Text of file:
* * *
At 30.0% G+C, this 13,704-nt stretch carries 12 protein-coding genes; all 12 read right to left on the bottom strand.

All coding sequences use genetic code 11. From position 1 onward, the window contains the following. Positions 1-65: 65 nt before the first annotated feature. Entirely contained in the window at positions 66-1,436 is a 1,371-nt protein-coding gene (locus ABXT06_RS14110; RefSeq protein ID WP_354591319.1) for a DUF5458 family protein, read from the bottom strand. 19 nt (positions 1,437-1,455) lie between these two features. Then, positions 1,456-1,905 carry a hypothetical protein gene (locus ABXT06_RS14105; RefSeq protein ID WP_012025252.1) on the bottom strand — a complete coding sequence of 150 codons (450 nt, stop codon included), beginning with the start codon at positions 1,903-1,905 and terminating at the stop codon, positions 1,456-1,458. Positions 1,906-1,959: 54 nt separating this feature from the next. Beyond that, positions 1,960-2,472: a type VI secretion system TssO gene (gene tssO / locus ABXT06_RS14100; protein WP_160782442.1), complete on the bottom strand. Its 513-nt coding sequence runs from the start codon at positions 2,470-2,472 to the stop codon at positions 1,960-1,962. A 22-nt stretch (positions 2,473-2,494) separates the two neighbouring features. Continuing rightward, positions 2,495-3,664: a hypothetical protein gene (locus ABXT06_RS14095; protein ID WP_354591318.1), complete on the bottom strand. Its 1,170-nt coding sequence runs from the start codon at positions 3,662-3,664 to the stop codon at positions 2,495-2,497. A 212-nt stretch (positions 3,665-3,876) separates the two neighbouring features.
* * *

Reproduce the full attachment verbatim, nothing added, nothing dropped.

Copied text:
At 30.0% G+C, this 13,704-nt stretch carries 12 protein-coding genes; all 12 read right to left on the bottom strand.

All coding sequences use genetic code 11. From position 1 onward, the window contains the following. Positions 1-65: 65 nt before the first annotated feature. Entirely contained in the window at positions 66-1,436 is a 1,371-nt protein-coding gene (locus ABXT06_RS14110; RefSeq protein ID WP_354591319.1) for a DUF5458 family protein, read from the bottom strand. 19 nt (positions 1,437-1,455) lie between these two features. Then, positions 1,456-1,905 carry a hypothetical protein gene (locus ABXT06_RS14105; RefSeq protein ID WP_012025252.1) on the bottom strand — a complete coding sequence of 150 codons (450 nt, stop codon included), beginning with the start codon at positions 1,903-1,905 and terminating at the stop codon, positions 1,456-1,458. Positions 1,906-1,959: 54 nt separating this feature from the next. Beyond that, positions 1,960-2,472: a type VI secretion system TssO gene (gene tssO / locus ABXT06_RS14100; protein WP_160782442.1), complete on the bottom strand. Its 513-nt coding sequence runs from the start codon at positions 2,470-2,472 to the stop codon at positions 1,960-1,962. A 22-nt stretch (positions 2,473-2,494) separates the two neighbouring features. Continuing rightward, positions 2,495-3,664: a hypothetical protein gene (locus ABXT06_RS14095; protein ID WP_354591318.1), complete on the bottom strand. Its 1,170-nt coding sequence runs from the start codon at positions 3,662-3,664 to the stop codon at positions 2,495-2,497. A 212-nt stretch (positions 3,665-3,876) separates the two neighbouring features.